Science Gallery Bengaluru: A unique science gallery where science and art interact
Bangalore, often referred to as science and technology hub of India, is all set to host a unique science gallery where science and the arts will interact.
Called Science Gallery Bengaluru (SGB), the unique venture is a partnership between the Dublin-based Global Science Gallery Network and the Karnataka government as well as leading scientific institutions.
The global network has Trinity College Dublin, King’s College London and University of Melbourne among its members. The gallery in Bangalore will be the first one in Asia. The Indian Institute of Science, the National Centre for Biological Sciences, and Srishti Institute of Art, Design and Technology are partners for the Bangalore gallery.
The Science Gallery Bengaluru is not going to be another science museum as such as “we do not and will not have our own collections,” insists Jahnavi Phalkey, a historian of science and technology, who has been appointed Director of the gallery.
“You can think of it as a participatory laboratory where artists and experts from across disciplines engage with each other and with students to come up with interesting questions, and interesting solutions to them in the long run. This engagement will produce material that will become part of the exhibitions at SGB,” Phalkey told India Science Wire.
The gallery will promote cross-linking of disciplines and social issues in novel ways, and will try to engage young people in the age group of 15 to 25. “We will not only change how we view often-disparate areas but also see how we might work together. I am particularly keen on students learning alongside scholars through tinkering and experiments,” said Phalkey.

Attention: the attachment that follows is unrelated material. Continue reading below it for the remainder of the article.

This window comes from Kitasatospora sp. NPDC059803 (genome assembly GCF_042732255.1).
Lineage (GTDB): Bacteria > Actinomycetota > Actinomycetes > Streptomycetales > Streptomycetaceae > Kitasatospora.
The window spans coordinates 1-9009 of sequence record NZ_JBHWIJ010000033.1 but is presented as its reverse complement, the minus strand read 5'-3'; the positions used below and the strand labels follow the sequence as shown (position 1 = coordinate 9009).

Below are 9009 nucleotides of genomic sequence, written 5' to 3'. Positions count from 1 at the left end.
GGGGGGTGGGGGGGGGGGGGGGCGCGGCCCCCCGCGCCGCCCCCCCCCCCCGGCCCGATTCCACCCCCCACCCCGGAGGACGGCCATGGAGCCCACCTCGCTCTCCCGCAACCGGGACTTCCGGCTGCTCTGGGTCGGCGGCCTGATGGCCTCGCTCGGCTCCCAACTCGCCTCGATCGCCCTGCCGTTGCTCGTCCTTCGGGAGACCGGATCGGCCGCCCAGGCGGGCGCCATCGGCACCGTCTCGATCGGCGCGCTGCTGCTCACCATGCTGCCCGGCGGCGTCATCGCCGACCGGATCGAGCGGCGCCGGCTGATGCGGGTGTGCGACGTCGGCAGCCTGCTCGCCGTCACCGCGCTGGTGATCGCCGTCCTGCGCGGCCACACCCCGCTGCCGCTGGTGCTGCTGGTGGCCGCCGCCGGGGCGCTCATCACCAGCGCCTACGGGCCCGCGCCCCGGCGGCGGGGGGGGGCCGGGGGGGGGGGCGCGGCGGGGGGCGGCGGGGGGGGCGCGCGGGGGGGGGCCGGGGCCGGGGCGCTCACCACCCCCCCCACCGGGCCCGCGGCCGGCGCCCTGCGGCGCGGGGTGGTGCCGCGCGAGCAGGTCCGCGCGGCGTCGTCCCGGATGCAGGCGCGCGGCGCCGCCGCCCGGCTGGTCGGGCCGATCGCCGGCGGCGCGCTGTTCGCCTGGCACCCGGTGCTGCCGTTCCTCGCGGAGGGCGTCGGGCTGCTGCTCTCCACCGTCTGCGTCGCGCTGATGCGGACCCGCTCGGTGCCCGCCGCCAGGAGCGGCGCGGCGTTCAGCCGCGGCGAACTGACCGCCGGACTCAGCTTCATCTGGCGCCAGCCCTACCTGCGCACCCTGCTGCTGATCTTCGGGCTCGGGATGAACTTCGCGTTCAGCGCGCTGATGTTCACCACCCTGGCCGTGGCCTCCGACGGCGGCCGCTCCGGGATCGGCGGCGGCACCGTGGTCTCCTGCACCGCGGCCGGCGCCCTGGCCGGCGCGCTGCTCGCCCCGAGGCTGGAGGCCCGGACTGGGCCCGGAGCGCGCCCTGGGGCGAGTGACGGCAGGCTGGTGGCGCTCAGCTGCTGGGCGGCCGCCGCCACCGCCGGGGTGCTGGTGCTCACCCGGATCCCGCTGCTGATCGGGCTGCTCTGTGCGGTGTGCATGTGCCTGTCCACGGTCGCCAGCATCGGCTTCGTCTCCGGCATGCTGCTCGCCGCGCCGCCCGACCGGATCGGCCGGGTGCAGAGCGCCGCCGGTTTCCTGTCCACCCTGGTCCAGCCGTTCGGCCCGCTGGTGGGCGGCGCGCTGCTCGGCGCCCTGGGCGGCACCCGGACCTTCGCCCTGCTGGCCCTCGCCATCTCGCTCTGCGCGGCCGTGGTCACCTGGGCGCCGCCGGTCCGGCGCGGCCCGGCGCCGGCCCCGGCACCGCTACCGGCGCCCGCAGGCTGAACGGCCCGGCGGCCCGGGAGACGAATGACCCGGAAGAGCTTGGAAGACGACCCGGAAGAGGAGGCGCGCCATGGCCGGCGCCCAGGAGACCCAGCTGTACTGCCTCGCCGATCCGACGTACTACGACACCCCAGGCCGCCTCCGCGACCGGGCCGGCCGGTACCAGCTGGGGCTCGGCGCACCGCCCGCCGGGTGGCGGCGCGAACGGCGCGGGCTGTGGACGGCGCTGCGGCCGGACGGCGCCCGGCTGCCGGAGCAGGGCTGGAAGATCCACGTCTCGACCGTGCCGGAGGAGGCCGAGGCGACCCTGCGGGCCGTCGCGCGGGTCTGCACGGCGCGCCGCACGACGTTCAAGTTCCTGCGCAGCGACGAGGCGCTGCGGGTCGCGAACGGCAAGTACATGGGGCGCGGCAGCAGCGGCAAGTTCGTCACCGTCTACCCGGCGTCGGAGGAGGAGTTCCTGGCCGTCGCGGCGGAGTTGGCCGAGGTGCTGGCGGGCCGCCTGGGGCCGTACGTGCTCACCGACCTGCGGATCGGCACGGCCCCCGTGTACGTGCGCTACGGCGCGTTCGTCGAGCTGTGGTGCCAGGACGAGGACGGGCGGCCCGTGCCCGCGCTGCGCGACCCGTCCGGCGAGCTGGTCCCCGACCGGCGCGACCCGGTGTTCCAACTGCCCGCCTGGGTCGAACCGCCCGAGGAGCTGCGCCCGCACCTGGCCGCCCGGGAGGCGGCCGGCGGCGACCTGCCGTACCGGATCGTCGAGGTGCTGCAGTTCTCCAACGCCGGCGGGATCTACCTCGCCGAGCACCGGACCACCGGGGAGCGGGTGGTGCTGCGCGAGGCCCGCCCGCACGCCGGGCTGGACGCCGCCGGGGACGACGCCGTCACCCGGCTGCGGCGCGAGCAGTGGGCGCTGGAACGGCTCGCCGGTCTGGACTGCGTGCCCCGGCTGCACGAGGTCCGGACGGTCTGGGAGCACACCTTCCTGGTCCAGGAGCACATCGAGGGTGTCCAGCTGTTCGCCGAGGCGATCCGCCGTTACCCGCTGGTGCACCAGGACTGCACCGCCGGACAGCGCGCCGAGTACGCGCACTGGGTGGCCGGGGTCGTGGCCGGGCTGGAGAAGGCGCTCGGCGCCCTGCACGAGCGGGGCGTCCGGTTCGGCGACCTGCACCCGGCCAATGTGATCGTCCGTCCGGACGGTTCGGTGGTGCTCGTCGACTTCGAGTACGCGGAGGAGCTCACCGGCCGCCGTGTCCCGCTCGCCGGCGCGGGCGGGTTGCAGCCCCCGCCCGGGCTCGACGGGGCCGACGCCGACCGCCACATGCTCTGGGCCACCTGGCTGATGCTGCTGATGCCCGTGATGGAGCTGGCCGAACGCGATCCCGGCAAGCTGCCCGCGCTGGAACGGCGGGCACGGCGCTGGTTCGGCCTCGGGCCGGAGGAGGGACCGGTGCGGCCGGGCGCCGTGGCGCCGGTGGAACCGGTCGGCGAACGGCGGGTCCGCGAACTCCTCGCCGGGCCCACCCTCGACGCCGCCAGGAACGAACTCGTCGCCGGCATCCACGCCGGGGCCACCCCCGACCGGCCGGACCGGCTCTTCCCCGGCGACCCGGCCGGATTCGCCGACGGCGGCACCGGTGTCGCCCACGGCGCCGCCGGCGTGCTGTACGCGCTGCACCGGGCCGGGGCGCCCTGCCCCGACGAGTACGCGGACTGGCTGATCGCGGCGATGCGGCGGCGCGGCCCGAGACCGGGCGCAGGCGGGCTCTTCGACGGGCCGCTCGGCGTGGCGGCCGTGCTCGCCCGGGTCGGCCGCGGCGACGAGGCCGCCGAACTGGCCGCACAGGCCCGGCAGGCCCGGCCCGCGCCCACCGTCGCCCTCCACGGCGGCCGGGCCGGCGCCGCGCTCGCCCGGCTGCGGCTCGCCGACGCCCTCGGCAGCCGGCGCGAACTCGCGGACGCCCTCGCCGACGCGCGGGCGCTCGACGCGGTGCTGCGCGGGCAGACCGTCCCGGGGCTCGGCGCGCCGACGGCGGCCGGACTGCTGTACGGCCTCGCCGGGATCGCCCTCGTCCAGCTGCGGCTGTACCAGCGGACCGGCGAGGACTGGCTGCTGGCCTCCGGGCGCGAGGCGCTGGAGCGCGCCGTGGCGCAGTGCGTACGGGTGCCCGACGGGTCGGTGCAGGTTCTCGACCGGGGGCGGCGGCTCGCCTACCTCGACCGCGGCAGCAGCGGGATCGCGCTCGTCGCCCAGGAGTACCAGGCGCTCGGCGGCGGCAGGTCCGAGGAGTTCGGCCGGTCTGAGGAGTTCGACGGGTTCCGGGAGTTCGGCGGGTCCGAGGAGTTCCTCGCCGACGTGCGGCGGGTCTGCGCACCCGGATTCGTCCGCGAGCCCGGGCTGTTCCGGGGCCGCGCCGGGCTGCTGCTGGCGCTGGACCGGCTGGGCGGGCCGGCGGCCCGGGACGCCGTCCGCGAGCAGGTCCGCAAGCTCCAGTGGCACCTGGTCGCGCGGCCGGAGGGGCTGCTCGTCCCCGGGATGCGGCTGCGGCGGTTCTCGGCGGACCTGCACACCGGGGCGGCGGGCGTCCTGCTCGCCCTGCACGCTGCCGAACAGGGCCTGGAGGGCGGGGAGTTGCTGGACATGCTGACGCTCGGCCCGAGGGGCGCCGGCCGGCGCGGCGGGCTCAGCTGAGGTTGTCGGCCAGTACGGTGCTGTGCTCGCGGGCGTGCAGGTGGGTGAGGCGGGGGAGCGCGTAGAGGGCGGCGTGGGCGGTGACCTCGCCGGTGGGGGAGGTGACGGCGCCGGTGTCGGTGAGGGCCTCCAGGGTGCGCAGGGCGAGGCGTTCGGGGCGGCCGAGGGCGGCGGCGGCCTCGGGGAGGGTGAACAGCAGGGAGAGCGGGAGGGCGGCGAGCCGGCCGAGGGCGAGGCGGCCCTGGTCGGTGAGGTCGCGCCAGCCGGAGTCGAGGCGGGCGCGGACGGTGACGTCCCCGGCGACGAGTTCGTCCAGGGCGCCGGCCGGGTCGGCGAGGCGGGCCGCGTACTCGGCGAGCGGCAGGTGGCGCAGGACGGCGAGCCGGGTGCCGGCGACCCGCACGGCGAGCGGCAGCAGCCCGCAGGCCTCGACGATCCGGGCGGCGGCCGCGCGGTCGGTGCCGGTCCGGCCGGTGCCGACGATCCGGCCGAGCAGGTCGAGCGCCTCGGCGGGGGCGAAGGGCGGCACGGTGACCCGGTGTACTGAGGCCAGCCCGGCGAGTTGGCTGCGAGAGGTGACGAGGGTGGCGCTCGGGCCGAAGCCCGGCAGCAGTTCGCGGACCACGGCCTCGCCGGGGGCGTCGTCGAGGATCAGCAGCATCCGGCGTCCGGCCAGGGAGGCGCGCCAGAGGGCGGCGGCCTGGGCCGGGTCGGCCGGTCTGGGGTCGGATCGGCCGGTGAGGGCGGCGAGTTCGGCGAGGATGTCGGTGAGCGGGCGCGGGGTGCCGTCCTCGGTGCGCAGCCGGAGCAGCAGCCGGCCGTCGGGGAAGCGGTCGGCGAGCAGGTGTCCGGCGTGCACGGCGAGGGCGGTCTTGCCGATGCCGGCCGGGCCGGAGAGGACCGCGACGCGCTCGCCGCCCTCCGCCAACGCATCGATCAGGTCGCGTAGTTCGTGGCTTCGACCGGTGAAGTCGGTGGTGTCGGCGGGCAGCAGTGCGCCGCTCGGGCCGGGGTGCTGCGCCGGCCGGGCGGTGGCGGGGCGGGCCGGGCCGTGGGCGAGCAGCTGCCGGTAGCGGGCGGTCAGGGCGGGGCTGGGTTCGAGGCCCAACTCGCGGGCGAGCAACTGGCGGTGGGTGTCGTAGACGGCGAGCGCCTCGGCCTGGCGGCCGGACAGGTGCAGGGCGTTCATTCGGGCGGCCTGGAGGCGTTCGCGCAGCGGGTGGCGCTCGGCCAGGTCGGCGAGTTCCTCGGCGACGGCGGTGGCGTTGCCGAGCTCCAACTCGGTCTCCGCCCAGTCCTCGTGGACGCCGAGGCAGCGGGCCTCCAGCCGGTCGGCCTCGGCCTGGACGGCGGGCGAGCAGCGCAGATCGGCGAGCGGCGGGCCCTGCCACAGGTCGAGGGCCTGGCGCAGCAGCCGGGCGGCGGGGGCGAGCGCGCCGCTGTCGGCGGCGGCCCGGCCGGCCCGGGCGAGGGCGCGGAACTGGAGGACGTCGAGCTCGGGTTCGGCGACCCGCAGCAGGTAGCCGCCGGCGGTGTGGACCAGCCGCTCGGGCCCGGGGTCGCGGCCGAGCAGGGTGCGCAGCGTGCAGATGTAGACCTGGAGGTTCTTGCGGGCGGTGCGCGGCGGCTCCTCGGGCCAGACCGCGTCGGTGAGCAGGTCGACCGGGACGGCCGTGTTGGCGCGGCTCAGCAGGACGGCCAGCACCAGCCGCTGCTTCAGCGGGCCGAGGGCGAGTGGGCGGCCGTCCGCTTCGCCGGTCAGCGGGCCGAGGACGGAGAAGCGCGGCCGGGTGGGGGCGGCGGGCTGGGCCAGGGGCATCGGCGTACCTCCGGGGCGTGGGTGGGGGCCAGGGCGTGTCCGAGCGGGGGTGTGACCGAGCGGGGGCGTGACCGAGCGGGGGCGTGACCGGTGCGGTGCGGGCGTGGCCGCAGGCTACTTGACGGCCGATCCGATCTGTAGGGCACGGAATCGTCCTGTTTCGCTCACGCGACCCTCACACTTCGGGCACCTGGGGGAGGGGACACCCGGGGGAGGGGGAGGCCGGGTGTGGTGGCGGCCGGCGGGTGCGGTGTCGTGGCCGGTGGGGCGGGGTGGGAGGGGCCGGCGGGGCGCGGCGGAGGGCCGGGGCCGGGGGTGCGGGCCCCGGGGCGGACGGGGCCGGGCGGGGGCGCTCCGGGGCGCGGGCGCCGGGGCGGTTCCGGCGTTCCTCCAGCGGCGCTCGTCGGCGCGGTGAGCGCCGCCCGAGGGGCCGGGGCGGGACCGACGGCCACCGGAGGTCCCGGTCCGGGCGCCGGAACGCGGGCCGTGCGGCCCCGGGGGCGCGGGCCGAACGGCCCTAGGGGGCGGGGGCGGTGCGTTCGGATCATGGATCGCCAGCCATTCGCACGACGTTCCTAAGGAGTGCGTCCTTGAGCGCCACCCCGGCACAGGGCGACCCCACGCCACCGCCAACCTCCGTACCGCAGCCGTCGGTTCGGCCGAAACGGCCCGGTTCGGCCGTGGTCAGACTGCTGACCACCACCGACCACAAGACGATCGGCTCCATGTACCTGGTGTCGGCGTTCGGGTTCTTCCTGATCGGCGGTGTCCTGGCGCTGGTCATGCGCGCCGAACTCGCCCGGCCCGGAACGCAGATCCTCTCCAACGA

She said the gallery activities will engage young people, higher secondary school onwards into the last university years. “The goal is one of engagement with science and not science communication alone.”
“Activities in our own building will start in 2021. In the meanwhile, we hope to use public and institutional spaces in the city to begin with our programming,” Phalkey said. “We will produce events and exhibitions to nurture a creative and critical appreciation of science, and its relationship to nature and culture, in Indian public life.”
The gallery would also serve as a year-round public engagement platform for research carried out in the three participating research institutions, around key research themes of local interest.
Science Gallery International (SGI), the charity established to develop the Global Science Gallery Network, hopes to establish eight university-linked galleries worldwide by 2020.